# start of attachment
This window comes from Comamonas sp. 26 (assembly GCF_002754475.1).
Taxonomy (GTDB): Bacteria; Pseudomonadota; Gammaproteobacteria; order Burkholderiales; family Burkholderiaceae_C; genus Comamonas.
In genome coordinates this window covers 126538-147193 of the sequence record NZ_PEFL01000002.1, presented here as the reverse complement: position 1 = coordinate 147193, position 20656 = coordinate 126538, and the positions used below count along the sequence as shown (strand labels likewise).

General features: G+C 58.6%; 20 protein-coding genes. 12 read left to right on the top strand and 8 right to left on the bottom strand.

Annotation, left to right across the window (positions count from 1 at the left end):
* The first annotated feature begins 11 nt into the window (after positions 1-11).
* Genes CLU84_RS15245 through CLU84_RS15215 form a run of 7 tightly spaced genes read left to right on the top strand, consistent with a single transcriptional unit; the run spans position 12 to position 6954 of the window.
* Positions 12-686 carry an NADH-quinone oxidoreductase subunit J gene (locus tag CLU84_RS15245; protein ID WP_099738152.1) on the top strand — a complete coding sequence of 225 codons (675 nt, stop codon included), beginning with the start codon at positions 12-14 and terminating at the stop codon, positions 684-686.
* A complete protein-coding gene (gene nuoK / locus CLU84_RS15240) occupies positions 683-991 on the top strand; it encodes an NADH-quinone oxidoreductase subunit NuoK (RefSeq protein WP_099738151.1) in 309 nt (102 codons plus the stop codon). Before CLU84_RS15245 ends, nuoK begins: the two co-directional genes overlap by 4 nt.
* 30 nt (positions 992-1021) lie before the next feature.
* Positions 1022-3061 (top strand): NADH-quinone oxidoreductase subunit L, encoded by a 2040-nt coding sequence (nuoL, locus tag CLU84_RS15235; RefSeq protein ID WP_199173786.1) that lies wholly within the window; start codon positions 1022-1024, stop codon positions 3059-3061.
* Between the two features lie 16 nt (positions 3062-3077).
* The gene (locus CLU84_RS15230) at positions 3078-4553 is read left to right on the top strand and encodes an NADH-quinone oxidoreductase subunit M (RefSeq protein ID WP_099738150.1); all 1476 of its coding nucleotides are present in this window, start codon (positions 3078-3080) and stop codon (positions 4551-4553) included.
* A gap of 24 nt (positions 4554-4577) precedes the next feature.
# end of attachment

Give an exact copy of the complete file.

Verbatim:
This window comes from Comamonas sp. 26 (assembly GCF_002754475.1).
Taxonomy (GTDB): Bacteria; Pseudomonadota; Gammaproteobacteria; order Burkholderiales; family Burkholderiaceae_C; genus Comamonas.
In genome coordinates this window covers 126538-147193 of the sequence record NZ_PEFL01000002.1, presented here as the reverse complement: position 1 = coordinate 147193, position 20656 = coordinate 126538, and the positions used below count along the sequence as shown (strand labels likewise).

General features: G+C 58.6%; 20 protein-coding genes. 12 read left to right on the top strand and 8 right to left on the bottom strand.

Annotation, left to right across the window (positions count from 1 at the left end):
* The first annotated feature begins 11 nt into the window (after positions 1-11).
* Genes CLU84_RS15245 through CLU84_RS15215 form a run of 7 tightly spaced genes read left to right on the top strand, consistent with a single transcriptional unit; the run spans position 12 to position 6954 of the window.
* Positions 12-686 carry an NADH-quinone oxidoreductase subunit J gene (locus tag CLU84_RS15245; protein ID WP_099738152.1) on the top strand — a complete coding sequence of 225 codons (675 nt, stop codon included), beginning with the start codon at positions 12-14 and terminating at the stop codon, positions 684-686.
* A complete protein-coding gene (gene nuoK / locus CLU84_RS15240) occupies positions 683-991 on the top strand; it encodes an NADH-quinone oxidoreductase subunit NuoK (RefSeq protein WP_099738151.1) in 309 nt (102 codons plus the stop codon). Before CLU84_RS15245 ends, nuoK begins: the two co-directional genes overlap by 4 nt.
* 30 nt (positions 992-1021) lie before the next feature.
* Positions 1022-3061 (top strand): NADH-quinone oxidoreductase subunit L, encoded by a 2040-nt coding sequence (nuoL, locus tag CLU84_RS15235; RefSeq protein ID WP_199173786.1) that lies wholly within the window; start codon positions 1022-1024, stop codon positions 3059-3061.
* Between the two features lie 16 nt (positions 3062-3077).
* The gene (locus CLU84_RS15230) at positions 3078-4553 is read left to right on the top strand and encodes an NADH-quinone oxidoreductase subunit M (RefSeq protein ID WP_099738150.1); all 1476 of its coding nucleotides are present in this window, start codon (positions 3078-3080) and stop codon (positions 4551-4553) included.
* A gap of 24 nt (positions 4554-4577) precedes the next feature.